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Areas: Philosophy of Science

Dyke | Maddy


Dyke,# H. & Maclaurin, J.  (2002)  ‘Thank Goodness That’s Over: The Evolutionary Story. Ratio 15 (3): 276–292.

Kw: b- theory of time

If, as the new tenseless theory of time maintains, there are no tensed facts, then why do our emotional lives seem to suggest that there are? This question originates with Prior’s ‘Thank Goodness That’s Over’ problem, and still presents a significant challenge to the new B-theory of time. We argue that this challenge has more dimensions to it than has been appreciated by those involved in the debate so far. We present an analysis of the challenge, showing the different questions that a B-theorist must answer in order to meet it. The debate has focused on the question of what is the object of my relief when an unpleasant experience is past. We outline the prevailing response to this question. The additional, and neglected, questions are, firstly – ‘Why does the same event elicit different emotional responses from us depending on whether it is in the past, present, or future?’ And secondly – ‘Why do we care more about proximate future pain than about distant future pain?’ We give B-theory answers to these questions, which appeal to evolutionary considerations.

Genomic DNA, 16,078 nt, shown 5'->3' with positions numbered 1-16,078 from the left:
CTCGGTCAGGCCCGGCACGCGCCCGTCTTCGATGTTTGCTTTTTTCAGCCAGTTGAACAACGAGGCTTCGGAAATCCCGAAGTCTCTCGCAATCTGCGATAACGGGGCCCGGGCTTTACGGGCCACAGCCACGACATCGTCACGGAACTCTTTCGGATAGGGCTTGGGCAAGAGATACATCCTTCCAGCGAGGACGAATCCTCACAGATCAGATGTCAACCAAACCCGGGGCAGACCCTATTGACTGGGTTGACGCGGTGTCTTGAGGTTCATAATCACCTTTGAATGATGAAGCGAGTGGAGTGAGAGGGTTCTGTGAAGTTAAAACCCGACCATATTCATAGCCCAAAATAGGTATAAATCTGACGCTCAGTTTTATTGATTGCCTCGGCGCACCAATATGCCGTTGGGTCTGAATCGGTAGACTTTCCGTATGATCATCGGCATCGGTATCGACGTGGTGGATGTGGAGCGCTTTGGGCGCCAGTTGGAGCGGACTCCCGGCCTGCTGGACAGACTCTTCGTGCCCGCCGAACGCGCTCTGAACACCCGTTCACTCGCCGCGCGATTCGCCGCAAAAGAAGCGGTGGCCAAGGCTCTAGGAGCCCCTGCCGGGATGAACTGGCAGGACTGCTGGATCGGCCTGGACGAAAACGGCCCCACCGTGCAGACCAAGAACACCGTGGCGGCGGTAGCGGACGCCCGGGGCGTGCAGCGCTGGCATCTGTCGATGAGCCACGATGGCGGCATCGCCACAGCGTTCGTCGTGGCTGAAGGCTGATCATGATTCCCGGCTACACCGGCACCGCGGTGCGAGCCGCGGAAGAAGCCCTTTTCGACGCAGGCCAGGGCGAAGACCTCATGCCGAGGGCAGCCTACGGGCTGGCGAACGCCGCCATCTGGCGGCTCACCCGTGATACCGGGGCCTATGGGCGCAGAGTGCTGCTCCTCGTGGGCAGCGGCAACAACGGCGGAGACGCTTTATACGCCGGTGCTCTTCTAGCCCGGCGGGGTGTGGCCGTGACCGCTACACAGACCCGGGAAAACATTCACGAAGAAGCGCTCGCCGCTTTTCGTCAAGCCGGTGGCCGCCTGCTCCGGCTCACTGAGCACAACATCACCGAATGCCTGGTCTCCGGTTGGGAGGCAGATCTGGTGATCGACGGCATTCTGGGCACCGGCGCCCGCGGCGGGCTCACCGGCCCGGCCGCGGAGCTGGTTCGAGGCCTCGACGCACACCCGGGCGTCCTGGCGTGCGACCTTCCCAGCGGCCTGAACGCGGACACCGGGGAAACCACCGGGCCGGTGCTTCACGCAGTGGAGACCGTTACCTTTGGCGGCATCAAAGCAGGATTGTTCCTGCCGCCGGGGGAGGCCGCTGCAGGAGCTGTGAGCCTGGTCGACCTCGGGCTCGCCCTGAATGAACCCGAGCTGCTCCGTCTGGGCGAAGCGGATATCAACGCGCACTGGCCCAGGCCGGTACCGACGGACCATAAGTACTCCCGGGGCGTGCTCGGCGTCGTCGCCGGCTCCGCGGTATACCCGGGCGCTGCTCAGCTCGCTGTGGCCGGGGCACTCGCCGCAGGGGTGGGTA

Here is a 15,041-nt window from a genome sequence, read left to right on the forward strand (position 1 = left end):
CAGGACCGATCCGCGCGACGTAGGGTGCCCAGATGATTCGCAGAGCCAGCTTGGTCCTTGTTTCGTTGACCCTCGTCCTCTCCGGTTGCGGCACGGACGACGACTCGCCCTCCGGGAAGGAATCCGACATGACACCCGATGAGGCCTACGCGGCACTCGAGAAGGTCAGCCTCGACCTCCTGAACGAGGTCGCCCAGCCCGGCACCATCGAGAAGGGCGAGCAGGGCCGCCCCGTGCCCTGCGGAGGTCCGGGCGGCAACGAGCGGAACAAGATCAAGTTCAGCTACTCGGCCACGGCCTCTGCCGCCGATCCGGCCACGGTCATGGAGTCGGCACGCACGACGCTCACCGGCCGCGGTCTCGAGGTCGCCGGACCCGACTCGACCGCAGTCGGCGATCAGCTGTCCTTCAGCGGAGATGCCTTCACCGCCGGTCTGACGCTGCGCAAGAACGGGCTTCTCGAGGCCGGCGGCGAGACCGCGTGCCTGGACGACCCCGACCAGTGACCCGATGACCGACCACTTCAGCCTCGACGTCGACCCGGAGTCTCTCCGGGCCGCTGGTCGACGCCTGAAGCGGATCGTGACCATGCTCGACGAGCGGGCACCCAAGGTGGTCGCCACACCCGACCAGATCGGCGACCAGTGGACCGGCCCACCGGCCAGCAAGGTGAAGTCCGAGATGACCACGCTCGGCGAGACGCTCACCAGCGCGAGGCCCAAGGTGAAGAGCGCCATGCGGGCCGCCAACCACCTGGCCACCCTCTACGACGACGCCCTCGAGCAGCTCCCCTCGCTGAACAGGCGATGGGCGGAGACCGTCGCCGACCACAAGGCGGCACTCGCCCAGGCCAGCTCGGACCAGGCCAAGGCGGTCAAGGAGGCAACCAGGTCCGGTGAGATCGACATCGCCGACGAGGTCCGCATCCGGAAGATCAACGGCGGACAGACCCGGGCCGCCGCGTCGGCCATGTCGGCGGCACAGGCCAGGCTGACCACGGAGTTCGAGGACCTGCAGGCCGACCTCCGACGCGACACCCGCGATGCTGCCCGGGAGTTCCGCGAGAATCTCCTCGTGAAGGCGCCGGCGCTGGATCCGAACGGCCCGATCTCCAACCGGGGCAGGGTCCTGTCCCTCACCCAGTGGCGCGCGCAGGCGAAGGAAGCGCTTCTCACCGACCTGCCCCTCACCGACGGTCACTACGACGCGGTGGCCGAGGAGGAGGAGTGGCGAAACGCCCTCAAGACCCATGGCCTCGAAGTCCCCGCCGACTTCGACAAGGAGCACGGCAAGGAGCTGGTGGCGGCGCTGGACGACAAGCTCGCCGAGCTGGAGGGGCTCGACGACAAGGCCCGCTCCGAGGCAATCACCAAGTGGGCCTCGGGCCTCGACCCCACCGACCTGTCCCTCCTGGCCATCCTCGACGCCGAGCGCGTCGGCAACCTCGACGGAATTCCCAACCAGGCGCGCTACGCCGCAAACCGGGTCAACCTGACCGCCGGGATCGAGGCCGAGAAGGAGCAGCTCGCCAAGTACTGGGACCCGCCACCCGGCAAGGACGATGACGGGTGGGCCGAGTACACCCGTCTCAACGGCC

Maddy,# P. (2008). How Applied Mathematics Became Pure.  Review of Symbolic Logic 1 (1): 16- 41.

Area: Philosophy of Science

Kw: Mathematics

This paper traces the evolution of thinking on how mathematics relates to the world—from the ancients, through the beginnings of mathematized science in Galileo and Newton, to the rise of pure mathematics in the nineteenth century. The goal is to better understand the role of mathematics in contemporary science.